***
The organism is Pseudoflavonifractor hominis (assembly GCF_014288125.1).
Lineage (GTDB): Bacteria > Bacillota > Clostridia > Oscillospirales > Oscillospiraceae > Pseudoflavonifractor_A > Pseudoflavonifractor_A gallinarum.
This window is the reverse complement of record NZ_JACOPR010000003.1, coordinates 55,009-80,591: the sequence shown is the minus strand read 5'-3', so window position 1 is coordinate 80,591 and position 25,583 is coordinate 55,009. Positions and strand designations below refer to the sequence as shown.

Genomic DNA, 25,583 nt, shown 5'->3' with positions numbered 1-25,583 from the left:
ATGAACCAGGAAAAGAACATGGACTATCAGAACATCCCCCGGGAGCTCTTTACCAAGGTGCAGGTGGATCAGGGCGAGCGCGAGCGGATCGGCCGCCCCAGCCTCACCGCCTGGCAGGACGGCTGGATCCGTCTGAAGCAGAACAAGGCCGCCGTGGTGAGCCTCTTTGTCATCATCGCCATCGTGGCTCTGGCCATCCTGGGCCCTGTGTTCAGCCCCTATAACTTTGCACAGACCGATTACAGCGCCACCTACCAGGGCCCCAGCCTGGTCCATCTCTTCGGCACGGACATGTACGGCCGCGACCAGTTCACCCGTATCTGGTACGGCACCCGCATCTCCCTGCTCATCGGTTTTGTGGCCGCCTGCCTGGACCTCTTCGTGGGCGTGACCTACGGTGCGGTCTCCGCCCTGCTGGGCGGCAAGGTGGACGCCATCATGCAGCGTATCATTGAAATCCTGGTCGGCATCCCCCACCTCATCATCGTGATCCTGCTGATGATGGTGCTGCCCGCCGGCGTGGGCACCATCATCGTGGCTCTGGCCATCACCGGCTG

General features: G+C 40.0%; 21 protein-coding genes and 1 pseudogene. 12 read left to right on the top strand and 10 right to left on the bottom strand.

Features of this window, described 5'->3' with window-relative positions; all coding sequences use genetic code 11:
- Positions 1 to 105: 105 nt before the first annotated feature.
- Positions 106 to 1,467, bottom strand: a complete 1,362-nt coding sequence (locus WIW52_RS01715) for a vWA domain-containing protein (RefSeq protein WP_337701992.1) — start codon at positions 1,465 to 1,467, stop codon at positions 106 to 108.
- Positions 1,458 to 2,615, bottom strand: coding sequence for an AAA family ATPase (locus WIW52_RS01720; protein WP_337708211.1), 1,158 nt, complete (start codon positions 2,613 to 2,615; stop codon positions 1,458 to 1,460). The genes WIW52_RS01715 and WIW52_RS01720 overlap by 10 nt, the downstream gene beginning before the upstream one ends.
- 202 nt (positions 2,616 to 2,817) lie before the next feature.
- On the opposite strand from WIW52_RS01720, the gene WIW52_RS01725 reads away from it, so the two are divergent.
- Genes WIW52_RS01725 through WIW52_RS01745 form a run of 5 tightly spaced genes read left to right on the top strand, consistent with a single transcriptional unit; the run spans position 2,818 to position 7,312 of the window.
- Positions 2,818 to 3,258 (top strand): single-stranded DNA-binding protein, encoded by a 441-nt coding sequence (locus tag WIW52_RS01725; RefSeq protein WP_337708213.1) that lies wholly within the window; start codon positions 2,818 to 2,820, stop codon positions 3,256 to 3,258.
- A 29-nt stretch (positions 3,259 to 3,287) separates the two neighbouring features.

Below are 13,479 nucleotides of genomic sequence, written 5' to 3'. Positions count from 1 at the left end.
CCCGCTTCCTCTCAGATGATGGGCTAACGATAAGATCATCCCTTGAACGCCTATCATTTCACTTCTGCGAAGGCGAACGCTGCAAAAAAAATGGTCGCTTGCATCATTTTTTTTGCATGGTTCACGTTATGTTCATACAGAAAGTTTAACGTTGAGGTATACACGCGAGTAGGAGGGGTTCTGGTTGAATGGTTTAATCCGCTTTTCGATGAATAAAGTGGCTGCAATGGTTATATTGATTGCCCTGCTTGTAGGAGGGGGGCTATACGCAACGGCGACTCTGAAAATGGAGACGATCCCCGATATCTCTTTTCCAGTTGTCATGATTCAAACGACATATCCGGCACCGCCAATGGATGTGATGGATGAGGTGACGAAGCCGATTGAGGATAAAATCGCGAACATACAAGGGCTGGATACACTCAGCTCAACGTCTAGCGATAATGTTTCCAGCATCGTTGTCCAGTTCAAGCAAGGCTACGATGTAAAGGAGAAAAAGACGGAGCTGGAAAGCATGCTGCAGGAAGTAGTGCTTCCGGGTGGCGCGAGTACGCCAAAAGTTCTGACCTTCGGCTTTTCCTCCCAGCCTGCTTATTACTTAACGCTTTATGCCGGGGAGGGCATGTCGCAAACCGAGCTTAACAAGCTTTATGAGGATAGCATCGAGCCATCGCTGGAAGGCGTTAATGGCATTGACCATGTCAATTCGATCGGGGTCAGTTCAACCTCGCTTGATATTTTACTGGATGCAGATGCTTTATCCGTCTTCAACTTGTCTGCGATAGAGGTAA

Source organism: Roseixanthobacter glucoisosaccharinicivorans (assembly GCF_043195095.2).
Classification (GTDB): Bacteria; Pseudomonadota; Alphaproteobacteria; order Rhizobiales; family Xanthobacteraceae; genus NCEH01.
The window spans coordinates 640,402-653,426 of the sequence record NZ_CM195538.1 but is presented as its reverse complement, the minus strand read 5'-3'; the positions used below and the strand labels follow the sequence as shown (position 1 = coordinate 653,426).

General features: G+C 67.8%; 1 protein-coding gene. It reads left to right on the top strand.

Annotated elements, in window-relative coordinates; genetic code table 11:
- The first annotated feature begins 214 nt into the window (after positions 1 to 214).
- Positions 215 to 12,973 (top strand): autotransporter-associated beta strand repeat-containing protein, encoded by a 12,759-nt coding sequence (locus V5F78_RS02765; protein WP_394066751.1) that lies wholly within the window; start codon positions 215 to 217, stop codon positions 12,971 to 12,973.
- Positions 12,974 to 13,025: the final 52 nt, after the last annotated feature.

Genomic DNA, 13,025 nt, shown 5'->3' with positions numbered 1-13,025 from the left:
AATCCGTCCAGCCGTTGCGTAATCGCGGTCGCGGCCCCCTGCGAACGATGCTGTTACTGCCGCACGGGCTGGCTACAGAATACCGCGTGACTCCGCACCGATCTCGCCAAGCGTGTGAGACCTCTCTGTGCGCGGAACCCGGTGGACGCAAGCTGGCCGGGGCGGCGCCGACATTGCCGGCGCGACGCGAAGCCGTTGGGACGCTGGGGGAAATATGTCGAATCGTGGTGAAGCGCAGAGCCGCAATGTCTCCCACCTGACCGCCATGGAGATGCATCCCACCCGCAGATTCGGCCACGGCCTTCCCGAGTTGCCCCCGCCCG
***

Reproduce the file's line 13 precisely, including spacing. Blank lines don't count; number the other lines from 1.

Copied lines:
- Genes WIW52_RS01725 through WIW52_RS01745 form a run of 5 tightly spaced genes read left to right on the top strand, consistent with a single transcriptional unit; the run spans position 2,818 to position 7,312 of the window.